Dateline: Tbilisi, Georgia—03 Mar. 2017
Today was all about getting settled into a place for the weekend. And more sleep. Lots more. I’ve also learned that some streets just don’t have names and that’s okay.
Up and out
Nana, my host, had today off work as it was Mother’s Day. Here it’s an actual holiday, not just a greeting card sales promotion event. Most retail businesses I saw were still open. I guess those who don’t work in customer facing jobs get the benefit. A retail job is a retail job, no matter it may be.
I woke up around 7:00 AM, ahead of my alarm. I slept soundly. It was better than at the Marriott only because I got more of it. Once up, Nana offered some berry preserves and local cheese. The cheese was white and mildly salty and very tasty. I also learned the internet was still out. Because of this I was offered a discount on the price, and after a polite refusal and rebuttal I paid the lower price. She had errands to run and after I packed up, we walked to the nearest main street where she pointed me at a cafe with wifi.
Now I needed to find a place to stay for the weekend.
A quick Booking.com tutorial
- Enter reservation dates
- Sort the results by lowest price
- Book the cheapest
- Figure out where to go next
In the cafe, I had a tea and fruit cup with a side order of wifi. I used the time to
catch up on delete a bunch of emails and follow the above instruction to find a place for the weekend.
One thing I’ve noticed is that cheaper properties tend towards missing some of the things that a more picky traveler might want. Like a (partially) English-speaking host. Or a heated bedroom.
The place Homestay On Gabashvili 43 was located a bit south of the northernmost metro station, Akhmeteli Theatre, otherwise known as “end of the line.” I decided it was walkable and headed out of the cafe.
A more pleasant Metro ride
Since it was a holiday, the metro was considerably less crowded than yesterday. I had put 5 GEL on my card, and 2 went towards the card purchase, and 2 for the previous ride. I had a pocket full of one Lari coins, so went to the booth and handed over my card and coin, to top it up enough to get a ride. I’ve decided not to preload the card, as it’s just as easy to load before riding. This way I’ll avoid having fares left over.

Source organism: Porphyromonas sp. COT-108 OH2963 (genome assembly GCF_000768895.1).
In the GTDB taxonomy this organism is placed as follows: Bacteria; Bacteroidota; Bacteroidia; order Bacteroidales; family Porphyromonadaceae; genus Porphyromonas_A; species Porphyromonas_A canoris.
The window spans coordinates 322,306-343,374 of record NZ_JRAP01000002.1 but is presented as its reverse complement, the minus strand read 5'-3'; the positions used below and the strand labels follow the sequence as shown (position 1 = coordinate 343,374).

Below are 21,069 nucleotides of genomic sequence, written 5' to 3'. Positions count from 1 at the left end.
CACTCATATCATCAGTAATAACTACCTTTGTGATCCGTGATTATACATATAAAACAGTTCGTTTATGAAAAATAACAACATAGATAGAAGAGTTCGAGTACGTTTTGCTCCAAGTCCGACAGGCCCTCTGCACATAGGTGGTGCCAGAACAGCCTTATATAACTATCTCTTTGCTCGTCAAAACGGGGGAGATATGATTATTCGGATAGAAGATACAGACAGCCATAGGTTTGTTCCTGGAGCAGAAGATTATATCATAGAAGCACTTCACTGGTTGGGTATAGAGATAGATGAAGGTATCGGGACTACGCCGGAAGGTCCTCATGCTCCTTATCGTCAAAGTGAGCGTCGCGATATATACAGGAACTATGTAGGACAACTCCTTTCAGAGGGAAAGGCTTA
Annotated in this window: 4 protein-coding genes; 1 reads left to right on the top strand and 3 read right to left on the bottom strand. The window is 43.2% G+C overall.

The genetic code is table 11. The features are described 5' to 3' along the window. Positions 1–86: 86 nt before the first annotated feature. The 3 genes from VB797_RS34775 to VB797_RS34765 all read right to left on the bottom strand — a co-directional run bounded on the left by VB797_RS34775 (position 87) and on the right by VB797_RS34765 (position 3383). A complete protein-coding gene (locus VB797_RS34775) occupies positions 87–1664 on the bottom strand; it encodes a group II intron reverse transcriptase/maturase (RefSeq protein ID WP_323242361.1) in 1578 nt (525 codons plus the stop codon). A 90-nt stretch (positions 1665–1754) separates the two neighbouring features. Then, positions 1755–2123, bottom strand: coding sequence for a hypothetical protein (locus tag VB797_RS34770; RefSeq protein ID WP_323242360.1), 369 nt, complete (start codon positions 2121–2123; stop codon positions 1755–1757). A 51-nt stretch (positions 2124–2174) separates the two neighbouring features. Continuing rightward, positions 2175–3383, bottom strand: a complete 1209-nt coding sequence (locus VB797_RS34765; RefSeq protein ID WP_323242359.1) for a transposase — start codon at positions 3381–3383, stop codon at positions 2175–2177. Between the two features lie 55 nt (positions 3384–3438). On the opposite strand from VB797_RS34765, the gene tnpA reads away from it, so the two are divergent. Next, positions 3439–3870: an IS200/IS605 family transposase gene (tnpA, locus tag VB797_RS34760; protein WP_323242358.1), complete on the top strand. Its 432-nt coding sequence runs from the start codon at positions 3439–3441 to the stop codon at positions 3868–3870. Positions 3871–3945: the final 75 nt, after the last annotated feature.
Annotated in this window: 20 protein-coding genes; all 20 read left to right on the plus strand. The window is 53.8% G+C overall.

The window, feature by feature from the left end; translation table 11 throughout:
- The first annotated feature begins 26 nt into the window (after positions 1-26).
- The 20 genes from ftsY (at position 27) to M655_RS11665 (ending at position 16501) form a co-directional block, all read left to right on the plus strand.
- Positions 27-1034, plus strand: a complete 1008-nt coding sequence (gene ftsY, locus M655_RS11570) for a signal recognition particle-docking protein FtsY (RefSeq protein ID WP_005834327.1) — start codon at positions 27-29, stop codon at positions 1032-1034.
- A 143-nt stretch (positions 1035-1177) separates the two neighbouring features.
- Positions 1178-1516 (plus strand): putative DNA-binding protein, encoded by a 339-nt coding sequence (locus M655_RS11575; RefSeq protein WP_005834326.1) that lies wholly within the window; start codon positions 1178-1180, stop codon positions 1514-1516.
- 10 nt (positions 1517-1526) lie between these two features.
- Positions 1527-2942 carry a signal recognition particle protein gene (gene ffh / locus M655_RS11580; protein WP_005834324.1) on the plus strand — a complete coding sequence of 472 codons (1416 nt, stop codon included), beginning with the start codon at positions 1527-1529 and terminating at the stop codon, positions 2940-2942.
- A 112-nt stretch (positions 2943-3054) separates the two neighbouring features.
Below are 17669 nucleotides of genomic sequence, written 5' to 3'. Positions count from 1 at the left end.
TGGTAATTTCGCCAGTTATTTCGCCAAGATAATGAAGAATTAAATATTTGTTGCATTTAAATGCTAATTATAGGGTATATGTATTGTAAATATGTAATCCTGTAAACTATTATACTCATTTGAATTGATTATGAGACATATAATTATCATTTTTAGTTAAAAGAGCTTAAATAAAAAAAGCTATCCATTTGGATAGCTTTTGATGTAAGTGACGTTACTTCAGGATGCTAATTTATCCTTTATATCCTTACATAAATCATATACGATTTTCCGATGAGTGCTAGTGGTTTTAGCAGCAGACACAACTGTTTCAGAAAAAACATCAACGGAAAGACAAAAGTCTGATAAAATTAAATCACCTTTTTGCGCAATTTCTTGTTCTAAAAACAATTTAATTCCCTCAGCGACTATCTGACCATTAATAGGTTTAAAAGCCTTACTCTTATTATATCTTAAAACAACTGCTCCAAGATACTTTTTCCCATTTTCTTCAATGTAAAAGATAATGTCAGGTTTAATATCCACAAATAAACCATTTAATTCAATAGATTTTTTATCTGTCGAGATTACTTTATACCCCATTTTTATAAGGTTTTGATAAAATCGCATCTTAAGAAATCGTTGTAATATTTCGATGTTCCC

I was also expecting the escalator ride. Whoever designed the Tbilisi Metro wanted to make sure it was deep enough to avoid something. I’m not sure, but it might be deep enough to waken the sleepers.
This time the train popped out of the ground for a few stations just as a tease before diving back into the deeps of the last station. Once there I exited with my time-proven strategy of following the largest crowd. The metro exit emptied into a sunken plaza crowded with street vendors. The crowd was pushing towards a entrance of the under-street tunnels. I followed.
From the map I knew there should be a large roundabout
nearby. Once at street level I saw it off to my right. I had the good fortune to exit the tunnel on correct side of the street to continue my journey.
I double checked the map to be sure and started walking southeast on Gobronidze Street. From yesterday I guessed a few of the streets would be unmarked, so I counted off five and continued walking.
Which was a mistake.